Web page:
alexa Juvenile Laryngeal Papillomatosis in Benin: Epidemiological, Diagnostic, Therapeutic and Evolutionary Aspects
ISSN: 2161-119X
Otolaryngology: Open Access

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  • Research Article   
  • Otolaryngol (Sunnyvale) 2015, Vol 5(5): 207
  • DOI: 10.4172/2161-119X.1000207

Juvenile Laryngeal Papillomatosis in Benin: Epidemiological, Diagnostic, Therapeutic and Evolutionary Aspects

Lawson Afouda Sonia1*, Hounkpatin Spéro2, Avakoudjo François1, Brun Luc3 and Adjibabi Wassi1
1Ear Nose Throat Department at Hubert Koutoukou Maga National Teaching Hospital of Cotonou, Benin
2Ear Nose Throat Department at Borgou Regional Teaching Hospital, Benin
3Pathology Department at Borgou Regional Teaching Hospital, Benin
*Corresponding Author: Lawson Afouda Sonia, Ear Nose Throat Department at Hubert Koutoukou Maga, National Teaching Hospital Of Cotonou, Box: 0 3 BP 3196 Cotonou, France, Tel: 00229 97 68 82 37, Email: [email protected]

Received Date: Jul 03, 2015 / Accepted Date: Aug 08, 2015 / Published Date: Aug 15, 2015

Abstract

Introduction: To describe the epidemiological profile of patients with laryngeal papillomatosis, to identify diagnostic aspects and evolution after treatment.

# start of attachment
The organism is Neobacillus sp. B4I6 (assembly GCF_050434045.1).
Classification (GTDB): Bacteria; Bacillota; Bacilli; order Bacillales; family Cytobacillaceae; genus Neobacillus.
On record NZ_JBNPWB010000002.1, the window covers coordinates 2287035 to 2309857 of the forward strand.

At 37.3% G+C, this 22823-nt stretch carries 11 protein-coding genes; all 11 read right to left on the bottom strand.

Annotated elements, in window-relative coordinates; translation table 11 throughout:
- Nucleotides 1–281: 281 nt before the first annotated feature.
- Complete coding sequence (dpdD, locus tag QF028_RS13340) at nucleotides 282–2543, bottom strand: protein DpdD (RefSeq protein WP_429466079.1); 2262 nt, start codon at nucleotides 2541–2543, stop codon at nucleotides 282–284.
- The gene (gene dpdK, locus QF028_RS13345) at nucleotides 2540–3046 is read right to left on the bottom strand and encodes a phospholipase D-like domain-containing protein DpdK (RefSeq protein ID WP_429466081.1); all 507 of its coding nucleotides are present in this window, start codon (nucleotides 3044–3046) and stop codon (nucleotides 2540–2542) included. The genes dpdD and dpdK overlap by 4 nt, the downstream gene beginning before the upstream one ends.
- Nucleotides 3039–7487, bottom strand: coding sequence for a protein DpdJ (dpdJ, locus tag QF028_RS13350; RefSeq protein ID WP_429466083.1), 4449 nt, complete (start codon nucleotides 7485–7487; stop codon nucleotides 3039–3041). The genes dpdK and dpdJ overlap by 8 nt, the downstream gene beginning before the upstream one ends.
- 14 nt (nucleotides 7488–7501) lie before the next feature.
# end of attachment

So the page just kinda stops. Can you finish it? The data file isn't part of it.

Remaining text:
Method: This was a retrospective study over 16 years, from May 1995 to April 2011, in the ear nose throat in Hubert Koutoukou Maga, National Teaching Hospital of Cotonou. It was based on descriptive analysis of medical record together with operation report of patients.

Results: We have sampled 18 patients, 1.12 case/year. The sample included 10 males and 8 females with a frequency of 0.55 in favor of males. The average age was 6.95 year old and children in school or about to be in school were 14. The time-frame between the beginning of symptoms and consultation was 1.17 years. During the endoscopy, the lesions in grains or clusters sometimes obstructive acting as seat on the larynx were confirmed at pathologic check-up. The treatment consisted of peeling all of them with an average of 4.6 (1-23) associated with the local whitewashing by mitomycin in 3 cases. A tracheotomy rescue had to be performed urgently (12 cases). The monitoring was effective in 14 cases over an average of 14.85 months (3 months-175 months). Ten (10) patients had both normal voice and breathing. In 3 cases the patients had suprasternal draw supine and intermittent dysphonia after decanulation. In a case the weaning could not be achieved. The complications were related to the peeling, to tracheotomy, and to the presence of the cannula.